Restructuring and the obligation to accommodate employees: Oosthuizen v Telkom SA Ltd (Unreported)
In the course of restructuring its business, Telkom selected employees as potential candidates for retrenchment. Those so identified were given an option to take a voluntary severance package, or join what was referred to as a "redeployment pool". For those employees who found themselves in the pool, the Company said that it would try to find alternative employment for all or as many of them as possible. Mr Oosthuizen applied for a total of 22 positions. He had 30 years service, with a clean disciplinary record. He was prepared to accept any position even if it was at a lower grade, and he was prepared to move to any part of the country to take up an alternative position. Despite being short-listed for a number of positions, Oosthuizen was not appointed to any of them, and he was ultimately retrenched. After his retrenchment, he applied for a further 4 positions, with the same result.
In upholding his appeal and reinstating him retrospectively into Telkom's employ, the Labour Appeal Court made a number of important observations on an employer's obligations in a restructuring exercise. The Court noted that Telkom had failed to explain the basis on which it had chosen to retain those employees who were not ultimately dismissed. It had undertaken to try to accommodate the employees in the redeployment pool, and to give them appropriate training. The Court found that it was "highly unlikely" that of all of the positions for which Oosthuizen applied, that there was not even one position in which he could be accommodated. In more general terms, the Court observed that "an employer has an obligation not to retrench an employee if the Company has work which the employee can perform either without any additional training, or with minimal training". In relation to the remedy granted, the Court stated that the purpose of reinstatment was to give Telkom an opportunity to offer Oosthuizen a specific position in its employ, or to enable all the parties to reach an agreement about Oosthuizen's future employment. The Court specifically noted that the order did not prejudice Telkom's right to dismiss Oosthuizen for valid reasons relating to its operational requirements at any future stage.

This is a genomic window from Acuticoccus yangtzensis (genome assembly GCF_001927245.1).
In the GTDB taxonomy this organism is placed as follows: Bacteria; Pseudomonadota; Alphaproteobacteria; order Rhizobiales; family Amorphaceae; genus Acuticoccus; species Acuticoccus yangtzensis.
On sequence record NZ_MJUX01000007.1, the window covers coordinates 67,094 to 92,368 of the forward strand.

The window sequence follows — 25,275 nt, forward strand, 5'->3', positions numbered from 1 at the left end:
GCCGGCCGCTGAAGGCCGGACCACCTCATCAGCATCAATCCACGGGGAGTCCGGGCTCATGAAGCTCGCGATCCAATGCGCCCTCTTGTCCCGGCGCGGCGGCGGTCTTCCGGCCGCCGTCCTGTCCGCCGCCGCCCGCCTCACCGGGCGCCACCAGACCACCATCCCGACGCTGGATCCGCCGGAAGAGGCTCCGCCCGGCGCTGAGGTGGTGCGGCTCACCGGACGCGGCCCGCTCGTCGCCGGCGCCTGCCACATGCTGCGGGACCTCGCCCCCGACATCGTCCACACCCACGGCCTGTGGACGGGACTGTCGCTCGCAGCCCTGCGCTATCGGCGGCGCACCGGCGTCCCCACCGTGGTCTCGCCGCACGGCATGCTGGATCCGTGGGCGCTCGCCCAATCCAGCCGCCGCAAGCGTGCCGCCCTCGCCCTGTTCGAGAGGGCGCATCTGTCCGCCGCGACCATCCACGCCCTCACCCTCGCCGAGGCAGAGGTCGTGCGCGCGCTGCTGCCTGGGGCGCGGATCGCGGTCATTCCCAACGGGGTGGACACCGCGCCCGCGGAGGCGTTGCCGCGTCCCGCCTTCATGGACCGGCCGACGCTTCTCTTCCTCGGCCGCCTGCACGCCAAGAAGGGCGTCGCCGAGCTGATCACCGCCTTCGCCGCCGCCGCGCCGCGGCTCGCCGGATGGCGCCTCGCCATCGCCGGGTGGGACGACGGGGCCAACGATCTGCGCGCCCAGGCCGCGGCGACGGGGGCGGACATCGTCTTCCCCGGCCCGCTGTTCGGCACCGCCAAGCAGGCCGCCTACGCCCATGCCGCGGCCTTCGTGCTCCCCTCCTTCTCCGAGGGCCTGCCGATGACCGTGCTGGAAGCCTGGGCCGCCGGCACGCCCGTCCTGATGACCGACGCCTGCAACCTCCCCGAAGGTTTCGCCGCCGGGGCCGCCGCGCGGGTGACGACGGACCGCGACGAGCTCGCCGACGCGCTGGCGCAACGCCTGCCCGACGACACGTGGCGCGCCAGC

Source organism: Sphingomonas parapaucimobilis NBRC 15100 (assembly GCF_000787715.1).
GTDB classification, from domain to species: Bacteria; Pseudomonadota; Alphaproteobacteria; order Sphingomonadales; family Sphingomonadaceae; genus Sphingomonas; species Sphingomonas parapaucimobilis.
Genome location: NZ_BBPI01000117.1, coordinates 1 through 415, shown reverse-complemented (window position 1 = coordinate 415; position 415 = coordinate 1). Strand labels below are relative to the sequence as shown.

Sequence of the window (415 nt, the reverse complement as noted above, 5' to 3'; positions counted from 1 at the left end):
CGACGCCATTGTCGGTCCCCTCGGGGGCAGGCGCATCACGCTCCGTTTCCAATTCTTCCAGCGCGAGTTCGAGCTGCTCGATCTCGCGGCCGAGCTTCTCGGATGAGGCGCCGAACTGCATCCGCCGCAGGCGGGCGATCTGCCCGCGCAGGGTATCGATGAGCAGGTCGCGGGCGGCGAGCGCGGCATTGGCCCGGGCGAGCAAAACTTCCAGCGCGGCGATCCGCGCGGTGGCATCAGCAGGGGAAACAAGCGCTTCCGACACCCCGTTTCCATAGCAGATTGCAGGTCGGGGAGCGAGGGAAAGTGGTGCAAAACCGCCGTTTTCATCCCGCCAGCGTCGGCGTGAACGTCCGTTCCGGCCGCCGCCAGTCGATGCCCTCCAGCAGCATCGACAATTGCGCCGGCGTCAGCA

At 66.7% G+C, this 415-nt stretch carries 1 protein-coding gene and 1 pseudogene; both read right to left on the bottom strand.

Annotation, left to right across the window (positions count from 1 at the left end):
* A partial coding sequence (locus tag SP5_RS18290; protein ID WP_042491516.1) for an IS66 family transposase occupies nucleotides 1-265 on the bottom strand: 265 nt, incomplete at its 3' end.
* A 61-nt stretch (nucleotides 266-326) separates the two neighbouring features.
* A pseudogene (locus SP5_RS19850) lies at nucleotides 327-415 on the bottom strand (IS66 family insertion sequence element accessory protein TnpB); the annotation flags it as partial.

Blowing the Whistle: Charlton v Parliament of the Republic of South Africa (Unreported)
Mr Charlton was employed by Parliament until his dismissal for misconduct. Charlton claimed that he had been dismissed following disclosures relating to improper travel benefits claimed by members of Parliament and that his disclosure was protected under the Protected Disclosures Act. That being so, his dismissal was automatically unfair. Parliament argued that Charlton was not an "employee" as defined in the Labour Relations Act, nor was Parliament his employer. The importance of this contention is that the Protected Disclosures Act protects an employee against occupational detriments following the disclosure of information regarding any conduct of any employer or an employee of that employer. In essence, the argument was that members of Parliament, about whom the disclosures were made, were not Charlton's employer, nor were they employees of Parliament for the purposes of the Protected Disclosures Act. Therefore the protections granted by the Act could not apply.